- Asking them to engage with you. Show that you care about students’ feelings and experiences as they learn in-class and remotely. Make time to take their “emotional temperature” by doing everyday check-ins like the rose and thorns exercise or asking them to share an emoji that best illustrates how they feel.
- Pivoting from correction to praise when learning remotely. “Educators should consider only identifying student successes in virtual meetings in order to model positive interactions… this will prompt other learners to behaviorally and academically follow suit. Intentionally recognizing the positive will in turn build a more productive, motivational, and supportive online community for all students,” writes school counselor Kate McKenzie in Making the Switch to Remote Learning: Your District’s Guide to Preparing K-12 Students for Future Success.
Connect students to each other
We know that peer relationships are powerful, and they play a strong role in increasing student engagement.
When potentially disengaged students “see” each other (even remotely) participating in school activities, they are more likely to follow suit, especially when their teachers work to create an environment where everyone feels they belong.
Strategies to foster strong connections between your students include:
- Having regular meetings. Whether it’s in-class or via video remotely, set aside time for everyone to get together. One educator devoted the first 10 minutes of each video lesson to socializing time and achieved a 100% attendance rate as a result!
- Assigning group work. Zoom and other virtual meeting tools provide possibilities for break-out sessions with small groups, so even when they’re not in school, kids can collaborate.
- Creating pen pals or class buddies. In a blended learning environment, educators and students may lack the continuity that a classroom provides. Consider pairing up students or creating small groups who constantly connect with each other, no matter where they’re learning.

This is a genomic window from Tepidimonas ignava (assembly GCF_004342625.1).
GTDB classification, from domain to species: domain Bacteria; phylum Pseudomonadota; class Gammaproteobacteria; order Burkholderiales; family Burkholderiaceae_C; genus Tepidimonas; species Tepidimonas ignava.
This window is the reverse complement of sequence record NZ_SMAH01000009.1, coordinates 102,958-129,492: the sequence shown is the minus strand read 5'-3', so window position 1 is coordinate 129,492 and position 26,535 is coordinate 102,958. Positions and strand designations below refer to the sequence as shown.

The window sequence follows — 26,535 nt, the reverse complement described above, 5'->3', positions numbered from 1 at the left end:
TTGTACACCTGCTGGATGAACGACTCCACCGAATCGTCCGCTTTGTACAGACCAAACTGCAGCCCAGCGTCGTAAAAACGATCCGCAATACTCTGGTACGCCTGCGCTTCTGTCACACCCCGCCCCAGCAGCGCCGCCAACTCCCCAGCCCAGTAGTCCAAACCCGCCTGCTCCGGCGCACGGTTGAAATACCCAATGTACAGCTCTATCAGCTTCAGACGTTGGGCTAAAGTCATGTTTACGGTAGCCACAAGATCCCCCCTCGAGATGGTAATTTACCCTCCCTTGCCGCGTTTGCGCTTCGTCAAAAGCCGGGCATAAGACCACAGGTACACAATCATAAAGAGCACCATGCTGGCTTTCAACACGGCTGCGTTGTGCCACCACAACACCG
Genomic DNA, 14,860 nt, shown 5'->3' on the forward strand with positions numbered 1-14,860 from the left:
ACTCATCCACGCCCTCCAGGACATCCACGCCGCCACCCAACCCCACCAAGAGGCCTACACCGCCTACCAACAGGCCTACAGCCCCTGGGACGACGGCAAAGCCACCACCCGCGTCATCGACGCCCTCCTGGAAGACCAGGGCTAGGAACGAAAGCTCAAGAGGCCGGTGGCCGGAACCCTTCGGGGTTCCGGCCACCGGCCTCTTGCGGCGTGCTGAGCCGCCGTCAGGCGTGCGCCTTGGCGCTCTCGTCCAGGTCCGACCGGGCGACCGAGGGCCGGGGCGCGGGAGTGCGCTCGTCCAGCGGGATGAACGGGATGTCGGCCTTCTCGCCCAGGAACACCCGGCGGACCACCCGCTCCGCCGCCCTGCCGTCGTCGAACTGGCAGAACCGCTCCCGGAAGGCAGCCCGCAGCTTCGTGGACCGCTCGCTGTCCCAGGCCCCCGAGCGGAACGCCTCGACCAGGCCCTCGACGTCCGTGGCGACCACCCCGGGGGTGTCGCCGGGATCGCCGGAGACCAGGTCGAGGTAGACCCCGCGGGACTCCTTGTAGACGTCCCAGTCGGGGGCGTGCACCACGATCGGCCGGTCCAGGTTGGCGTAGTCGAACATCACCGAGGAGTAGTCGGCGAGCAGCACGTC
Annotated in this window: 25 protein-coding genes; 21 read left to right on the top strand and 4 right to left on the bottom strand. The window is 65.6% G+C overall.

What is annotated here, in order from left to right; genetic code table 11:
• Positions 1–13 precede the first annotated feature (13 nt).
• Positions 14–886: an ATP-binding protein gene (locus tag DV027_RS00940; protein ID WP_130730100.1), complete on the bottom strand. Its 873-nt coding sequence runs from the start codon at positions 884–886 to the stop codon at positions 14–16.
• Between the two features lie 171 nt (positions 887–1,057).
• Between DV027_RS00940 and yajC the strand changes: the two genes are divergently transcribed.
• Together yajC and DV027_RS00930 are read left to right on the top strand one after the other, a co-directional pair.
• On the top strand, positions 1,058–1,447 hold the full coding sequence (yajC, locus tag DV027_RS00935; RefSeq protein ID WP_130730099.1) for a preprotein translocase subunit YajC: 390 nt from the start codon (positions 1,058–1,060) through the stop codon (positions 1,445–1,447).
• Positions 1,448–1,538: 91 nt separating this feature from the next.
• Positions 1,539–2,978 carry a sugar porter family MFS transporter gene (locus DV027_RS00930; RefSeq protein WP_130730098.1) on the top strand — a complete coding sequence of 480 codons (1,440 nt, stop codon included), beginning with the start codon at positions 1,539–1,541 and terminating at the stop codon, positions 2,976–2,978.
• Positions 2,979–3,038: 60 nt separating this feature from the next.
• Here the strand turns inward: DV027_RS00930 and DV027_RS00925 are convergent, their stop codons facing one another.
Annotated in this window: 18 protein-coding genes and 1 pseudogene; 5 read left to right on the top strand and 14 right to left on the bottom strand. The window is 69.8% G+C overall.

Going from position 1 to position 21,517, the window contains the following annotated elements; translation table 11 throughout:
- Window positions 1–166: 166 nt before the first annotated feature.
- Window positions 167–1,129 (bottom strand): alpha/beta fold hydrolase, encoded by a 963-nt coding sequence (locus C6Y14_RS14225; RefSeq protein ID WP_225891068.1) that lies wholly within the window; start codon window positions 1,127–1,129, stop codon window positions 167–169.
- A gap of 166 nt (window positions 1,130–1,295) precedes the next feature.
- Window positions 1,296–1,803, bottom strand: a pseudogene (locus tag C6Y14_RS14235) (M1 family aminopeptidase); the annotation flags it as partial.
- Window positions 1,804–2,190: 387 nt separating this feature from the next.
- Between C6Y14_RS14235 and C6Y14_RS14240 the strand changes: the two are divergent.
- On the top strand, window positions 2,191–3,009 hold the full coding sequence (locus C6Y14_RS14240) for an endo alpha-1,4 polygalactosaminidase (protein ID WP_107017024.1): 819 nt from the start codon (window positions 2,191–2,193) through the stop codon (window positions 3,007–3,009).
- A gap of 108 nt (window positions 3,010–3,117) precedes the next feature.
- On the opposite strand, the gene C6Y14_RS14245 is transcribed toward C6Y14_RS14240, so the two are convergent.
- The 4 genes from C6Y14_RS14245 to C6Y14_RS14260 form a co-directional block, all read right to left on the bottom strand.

In a blended learning environment, not every student will be able to log on at a prescribed time for a lesson. Technology may be at a premium in the home.
Students may struggle with motivation to log on. Flexibility will be key to establishing and maintaining student engagement. The more students feel understood and supported, the more likely they are to stay tuned into learning.
Strategies for providing flexibility include:
- Giving students permission to do the work when they can. Instead of listening to a lesson “live” from home, allow them to watch the recording at a time that works for them.
- Being clear on assignment due dates and optional activities. Even the best apps can’t keep a student who struggles to stay on top of things organized. With every touchpoint, reiterate due dates and point to where they can get assignment details. Build in multiple forms of offering instruction, including text and video.
- Thinking in terms of a weekly structure. Give good line-of-sight to what’s happening in the week ahead. Day-to-day may make students feel unsure of what’s next. And a view longer than a week may feel overwhelming.
- Providing a “menu of options” when assigning tasks. Rather than just one way to complete an assignment, offer two or three i.e. drawing, writing, building. “[This] cultivates student engagement because the empowering act of choosing builds trust, confidence, and motivation,” writes social studies teacher David Sherrin in Education Week Teacher.
Think outside the technology box
This year, educators everywhere were challenged to quickly learn, adapt and integrate new technology into their (virtual) classrooms.
Standbys like Zoom and Google Classroom were commonly used, but there’s a whole world of Edtech available and all of it contributes to student engagement. (Have you met a K-12 student who isn’t profoundly digitally adept?)
Look beyond Zoom and Google Classroom for tools like:
- Poll Everywhere and Kahoot! help you easily create fun, individual trivia games
- GradeCraft and Classcraft help you gamify your lesson plans
- Flipgrid helps you record and share short, awesome videos
- Classkick helps you track your students’ progress as they work at their own pace
- Xello helps your students build self-knowledge, personalized future readiness plans and critical life skills
- Remind helps you stay in touch with students and their families through direct messaging
- Parlay helps facilitate class discussions and develop critical-thinking skills
Educators are being challenged and empowered like never before to engage students in exciting and extraordinary ways. A blended learning model may not be what we asked for, but the situation could spark creative new ways to engage students.
Which strategies will you employ?